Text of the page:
Cryptocurrency is characterized as a digital currency that operates independently of a banking system and leverages encryption technology to transfer its value through the internet. There are several different types of cryptocurrency, but the largest by market capitalization is bitcoin. Despite its intangible form, cryptocurrency functions similarly to physical cash across many countries and governments. This currency has become increasingly popular in recent years, with many businesses embracing it in the processes of selling goods or services online, accepting payments from customers and providing deposits to vendors.
Utilizing this virtual currency can provide a number of benefits for businesses, including faster transactions, fewer processing fees and exchange rate concerns, limited chargeback risks and the ability to attract additional customers. Yet, cryptocurrency also carries potential exposures. In fact, software company Chainalysis revealed in its annual Crypto Crime Report that $14 billion was stolen from cryptocurrency exchanges in 2021 alone, almost doubling the previous year’s total.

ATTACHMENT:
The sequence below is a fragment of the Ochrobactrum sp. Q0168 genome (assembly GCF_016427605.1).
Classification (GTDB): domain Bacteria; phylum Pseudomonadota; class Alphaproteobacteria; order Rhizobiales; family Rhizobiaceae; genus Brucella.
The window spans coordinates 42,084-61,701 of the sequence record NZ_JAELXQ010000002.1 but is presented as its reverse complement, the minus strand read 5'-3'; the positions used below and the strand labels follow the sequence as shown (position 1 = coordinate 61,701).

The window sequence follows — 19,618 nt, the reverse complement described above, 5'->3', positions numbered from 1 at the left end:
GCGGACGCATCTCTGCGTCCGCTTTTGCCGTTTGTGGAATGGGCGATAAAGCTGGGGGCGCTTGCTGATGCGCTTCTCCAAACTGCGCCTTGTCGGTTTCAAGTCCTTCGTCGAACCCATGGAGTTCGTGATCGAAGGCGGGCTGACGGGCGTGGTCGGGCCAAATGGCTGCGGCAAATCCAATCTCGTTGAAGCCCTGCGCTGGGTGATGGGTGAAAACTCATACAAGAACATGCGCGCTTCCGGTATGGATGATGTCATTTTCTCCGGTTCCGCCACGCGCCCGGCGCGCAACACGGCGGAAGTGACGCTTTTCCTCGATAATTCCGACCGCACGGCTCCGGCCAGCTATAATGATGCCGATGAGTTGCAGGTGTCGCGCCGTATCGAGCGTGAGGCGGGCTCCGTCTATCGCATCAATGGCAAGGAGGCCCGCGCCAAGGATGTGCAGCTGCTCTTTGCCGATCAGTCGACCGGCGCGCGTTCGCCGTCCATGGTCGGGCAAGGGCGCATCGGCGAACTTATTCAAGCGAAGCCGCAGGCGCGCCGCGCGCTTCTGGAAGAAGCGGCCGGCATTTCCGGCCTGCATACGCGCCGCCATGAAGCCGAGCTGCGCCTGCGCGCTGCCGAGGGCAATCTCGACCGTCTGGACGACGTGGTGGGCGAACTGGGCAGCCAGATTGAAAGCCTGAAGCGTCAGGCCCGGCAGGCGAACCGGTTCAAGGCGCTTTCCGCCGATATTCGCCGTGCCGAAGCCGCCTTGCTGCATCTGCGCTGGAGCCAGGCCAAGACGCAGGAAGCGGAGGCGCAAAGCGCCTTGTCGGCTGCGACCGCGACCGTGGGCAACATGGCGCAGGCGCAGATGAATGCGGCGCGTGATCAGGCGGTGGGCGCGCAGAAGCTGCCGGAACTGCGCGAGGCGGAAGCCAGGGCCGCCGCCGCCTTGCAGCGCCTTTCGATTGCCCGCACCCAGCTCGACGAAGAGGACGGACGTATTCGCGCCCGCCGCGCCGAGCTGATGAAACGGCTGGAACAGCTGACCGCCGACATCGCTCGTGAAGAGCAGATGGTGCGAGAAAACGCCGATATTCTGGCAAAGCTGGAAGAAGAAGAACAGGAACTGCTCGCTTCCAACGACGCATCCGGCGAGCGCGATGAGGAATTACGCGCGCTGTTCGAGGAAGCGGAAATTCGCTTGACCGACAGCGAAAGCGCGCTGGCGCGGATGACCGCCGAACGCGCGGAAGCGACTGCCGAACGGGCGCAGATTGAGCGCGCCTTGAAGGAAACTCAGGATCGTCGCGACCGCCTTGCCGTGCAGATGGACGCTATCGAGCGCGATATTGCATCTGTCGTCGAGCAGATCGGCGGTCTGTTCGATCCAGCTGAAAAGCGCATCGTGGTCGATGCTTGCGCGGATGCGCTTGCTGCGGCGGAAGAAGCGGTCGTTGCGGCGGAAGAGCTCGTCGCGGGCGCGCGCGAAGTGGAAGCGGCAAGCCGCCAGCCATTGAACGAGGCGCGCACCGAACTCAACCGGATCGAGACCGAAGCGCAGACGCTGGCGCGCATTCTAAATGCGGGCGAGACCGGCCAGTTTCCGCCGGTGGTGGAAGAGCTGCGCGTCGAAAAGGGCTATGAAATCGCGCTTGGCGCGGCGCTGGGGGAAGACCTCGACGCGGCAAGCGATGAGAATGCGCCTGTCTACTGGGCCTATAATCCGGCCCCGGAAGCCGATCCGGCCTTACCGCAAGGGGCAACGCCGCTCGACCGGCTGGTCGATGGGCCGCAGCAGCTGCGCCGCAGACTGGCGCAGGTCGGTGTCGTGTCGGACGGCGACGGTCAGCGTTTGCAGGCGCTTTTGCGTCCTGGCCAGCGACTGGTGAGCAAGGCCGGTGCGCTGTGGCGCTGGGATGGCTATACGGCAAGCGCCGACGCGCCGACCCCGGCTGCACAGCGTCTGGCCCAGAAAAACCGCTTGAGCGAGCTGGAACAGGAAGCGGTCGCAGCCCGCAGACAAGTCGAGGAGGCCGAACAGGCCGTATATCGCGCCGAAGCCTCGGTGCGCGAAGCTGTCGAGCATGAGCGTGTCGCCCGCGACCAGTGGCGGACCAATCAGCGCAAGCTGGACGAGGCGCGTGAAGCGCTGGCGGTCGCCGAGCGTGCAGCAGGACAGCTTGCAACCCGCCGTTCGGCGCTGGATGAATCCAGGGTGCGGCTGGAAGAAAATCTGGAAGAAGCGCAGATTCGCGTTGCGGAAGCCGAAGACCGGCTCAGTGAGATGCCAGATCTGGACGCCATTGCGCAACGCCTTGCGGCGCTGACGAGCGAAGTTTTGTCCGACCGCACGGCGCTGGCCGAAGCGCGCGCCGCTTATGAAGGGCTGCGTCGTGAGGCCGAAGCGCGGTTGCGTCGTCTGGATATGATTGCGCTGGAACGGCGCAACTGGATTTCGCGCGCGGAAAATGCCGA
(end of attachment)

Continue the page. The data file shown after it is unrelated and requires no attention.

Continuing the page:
Furthermore, due to the unique and evolving nature of the cryptocurrency market, businesses may experience difficulties finding sufficient coverage in this space. That’s why it’s crucial for businesses to have a clear understanding of the virtual currency risk landscape and how to maintain ample protection for related losses. This article provides more information on the challenges of insuring cryptocurrency losses and explores the different ways commonly held commercial policies may respond to these losses.
Challenges of Insuring Cryptocurrency Losses
Various aspects of the cryptocurrency market have made commercial insurers hesitant to offer businesses coverage for associated losses. Specifically, financial experts frequently classify this emerging market as a volatile, high-risk environment, thus exposing insurers that operate in this space to potentially large-scale payouts. For example, several recent headline-making cryptocurrency theft incidents resulted in multimillion-dollar losses among the affected parties, including a $615 million loss from a blockchain project owned by gaming universe Axie Infinity and a $23.3 million loss from blockchain network Ronin.